Blockchain-orchestrated machine learning for privacy preserving federated learning in electronic health data

Abstract:
Machine learning and blockchain technology have been explored for potential applications in medicine with only modest success to date. Focus has shifted to exploring the intersection of these technologies along with other privacy preserving encryption techniques for better utility.

End-to-end privacy preserving deep learning on multi-institutional medical imaging

Abstract:
Using large, multi-national datasets for high-performance medical imaging AI systems requires innovation in privacy-preserving machine learning so models can train on sensitive data without requiring data transfer. Here we present PriMIA (Privacy-preserving Medical Image Analysis), a free, open-source software framework for differentially private, securely aggregated federated learning and encrypted inference on medical imaging data.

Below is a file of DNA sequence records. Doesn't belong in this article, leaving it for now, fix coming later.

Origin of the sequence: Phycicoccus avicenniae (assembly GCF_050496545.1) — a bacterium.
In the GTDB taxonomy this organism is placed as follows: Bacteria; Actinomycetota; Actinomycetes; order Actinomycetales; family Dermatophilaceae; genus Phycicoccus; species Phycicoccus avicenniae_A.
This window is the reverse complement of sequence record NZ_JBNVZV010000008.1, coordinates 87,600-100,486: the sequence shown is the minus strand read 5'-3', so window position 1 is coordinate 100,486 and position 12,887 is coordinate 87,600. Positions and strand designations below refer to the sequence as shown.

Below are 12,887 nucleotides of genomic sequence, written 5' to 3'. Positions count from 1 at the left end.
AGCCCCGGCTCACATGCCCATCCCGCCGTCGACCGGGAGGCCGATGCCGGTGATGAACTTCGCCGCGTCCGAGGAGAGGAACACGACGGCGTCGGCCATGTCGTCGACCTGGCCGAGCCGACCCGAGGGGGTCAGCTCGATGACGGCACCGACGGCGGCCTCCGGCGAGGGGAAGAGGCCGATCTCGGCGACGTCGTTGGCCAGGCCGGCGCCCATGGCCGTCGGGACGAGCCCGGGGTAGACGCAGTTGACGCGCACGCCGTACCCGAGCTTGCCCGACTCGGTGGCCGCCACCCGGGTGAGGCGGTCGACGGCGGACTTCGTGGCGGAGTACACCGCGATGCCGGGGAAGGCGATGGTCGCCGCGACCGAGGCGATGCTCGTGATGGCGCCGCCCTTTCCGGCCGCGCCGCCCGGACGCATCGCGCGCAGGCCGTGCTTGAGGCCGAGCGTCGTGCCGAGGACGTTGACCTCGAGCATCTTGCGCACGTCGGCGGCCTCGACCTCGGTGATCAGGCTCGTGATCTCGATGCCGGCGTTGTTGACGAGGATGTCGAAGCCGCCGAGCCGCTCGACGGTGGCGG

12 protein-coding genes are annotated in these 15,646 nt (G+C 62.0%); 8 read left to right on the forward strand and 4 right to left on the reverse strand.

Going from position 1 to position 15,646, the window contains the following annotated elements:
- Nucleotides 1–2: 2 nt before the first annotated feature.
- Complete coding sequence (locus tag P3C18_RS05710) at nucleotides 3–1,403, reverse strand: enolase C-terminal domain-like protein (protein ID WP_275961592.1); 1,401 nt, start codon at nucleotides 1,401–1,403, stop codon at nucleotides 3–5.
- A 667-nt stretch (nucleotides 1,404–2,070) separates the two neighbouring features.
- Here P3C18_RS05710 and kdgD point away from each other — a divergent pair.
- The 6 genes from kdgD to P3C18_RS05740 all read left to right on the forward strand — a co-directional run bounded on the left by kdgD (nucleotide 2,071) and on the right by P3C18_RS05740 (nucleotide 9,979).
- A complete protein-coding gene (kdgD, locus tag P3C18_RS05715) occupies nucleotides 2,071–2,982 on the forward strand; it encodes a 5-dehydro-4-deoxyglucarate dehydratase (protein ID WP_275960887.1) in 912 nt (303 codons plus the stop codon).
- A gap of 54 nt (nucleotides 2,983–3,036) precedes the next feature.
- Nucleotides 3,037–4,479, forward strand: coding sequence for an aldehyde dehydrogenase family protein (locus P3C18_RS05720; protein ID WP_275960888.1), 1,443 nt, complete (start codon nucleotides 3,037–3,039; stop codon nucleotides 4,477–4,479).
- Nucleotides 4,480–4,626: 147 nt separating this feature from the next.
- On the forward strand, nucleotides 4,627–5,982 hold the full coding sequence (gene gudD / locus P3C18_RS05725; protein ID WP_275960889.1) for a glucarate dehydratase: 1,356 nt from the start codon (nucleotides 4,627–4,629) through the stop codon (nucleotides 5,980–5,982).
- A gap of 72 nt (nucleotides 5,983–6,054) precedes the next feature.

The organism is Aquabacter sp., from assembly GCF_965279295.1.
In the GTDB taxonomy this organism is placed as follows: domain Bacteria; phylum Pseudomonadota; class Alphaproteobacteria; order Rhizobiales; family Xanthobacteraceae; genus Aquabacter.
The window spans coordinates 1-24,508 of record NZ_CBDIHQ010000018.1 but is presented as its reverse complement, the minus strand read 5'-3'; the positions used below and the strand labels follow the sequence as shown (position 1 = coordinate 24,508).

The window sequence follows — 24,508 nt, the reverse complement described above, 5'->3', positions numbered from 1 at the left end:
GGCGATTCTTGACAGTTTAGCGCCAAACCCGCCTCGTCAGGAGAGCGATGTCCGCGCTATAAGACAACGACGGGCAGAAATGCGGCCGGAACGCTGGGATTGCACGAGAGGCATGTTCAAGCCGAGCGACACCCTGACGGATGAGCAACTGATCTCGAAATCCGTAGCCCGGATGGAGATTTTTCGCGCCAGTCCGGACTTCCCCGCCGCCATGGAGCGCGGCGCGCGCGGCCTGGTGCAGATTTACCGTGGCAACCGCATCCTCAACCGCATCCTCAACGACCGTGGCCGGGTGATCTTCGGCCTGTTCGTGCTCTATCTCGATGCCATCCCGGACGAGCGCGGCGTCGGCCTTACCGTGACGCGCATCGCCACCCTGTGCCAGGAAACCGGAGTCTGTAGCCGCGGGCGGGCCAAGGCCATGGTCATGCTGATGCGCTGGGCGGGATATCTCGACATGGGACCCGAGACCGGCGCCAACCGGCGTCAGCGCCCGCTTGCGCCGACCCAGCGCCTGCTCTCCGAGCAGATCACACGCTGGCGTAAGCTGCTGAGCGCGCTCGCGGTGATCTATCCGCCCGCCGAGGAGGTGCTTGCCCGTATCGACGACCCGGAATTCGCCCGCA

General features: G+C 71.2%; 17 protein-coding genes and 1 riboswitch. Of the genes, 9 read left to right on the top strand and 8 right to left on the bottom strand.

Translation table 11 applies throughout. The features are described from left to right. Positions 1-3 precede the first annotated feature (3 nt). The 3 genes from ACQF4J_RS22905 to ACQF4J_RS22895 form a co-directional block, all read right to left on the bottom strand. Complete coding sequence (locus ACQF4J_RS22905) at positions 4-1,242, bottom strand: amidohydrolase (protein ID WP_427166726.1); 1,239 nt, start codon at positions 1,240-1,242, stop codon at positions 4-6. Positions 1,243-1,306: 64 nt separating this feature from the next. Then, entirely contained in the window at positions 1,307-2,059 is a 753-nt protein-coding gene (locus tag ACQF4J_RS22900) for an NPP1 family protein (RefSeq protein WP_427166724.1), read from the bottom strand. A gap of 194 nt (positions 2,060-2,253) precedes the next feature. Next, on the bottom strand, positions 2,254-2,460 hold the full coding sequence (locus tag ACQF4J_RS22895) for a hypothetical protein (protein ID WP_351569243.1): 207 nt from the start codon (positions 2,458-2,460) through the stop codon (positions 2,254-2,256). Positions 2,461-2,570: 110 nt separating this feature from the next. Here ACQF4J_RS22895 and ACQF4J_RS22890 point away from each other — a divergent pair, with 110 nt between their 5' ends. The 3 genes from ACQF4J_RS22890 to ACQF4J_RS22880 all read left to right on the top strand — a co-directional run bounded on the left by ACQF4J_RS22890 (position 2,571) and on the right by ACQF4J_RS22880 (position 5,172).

A Taxonomy of Attacks on Federated Learning

Abstract:
Federated learning is a privacy-by-design framework that enables training deep neural networks from decentralized sources of data, but it is fraught with innumerable attack surfaces. We provide a taxonomy of recent attacks on federated learning systems and detail the need for more robust threat modeling in federated learning environments.

2CP: Decentralized Protocols to Transparently Evaluate Contributivity in Blockchain Federated Learning Environments

Abstract:
Federated Learning harnesses data from multiple sources to build a single model. While the initial model might belong solely to the actor bringing it to the network for training, determining the ownership of the trained model resulting from Federated Learning remains an open question. In this paper we explore how Blockchains (in particular Ethereum) can be used to determine the evolving ownership of a model trained with Federated Learning.

A Systematic Comparison of Encrypted Machine Learning Solutions for Image Classification

Abstract: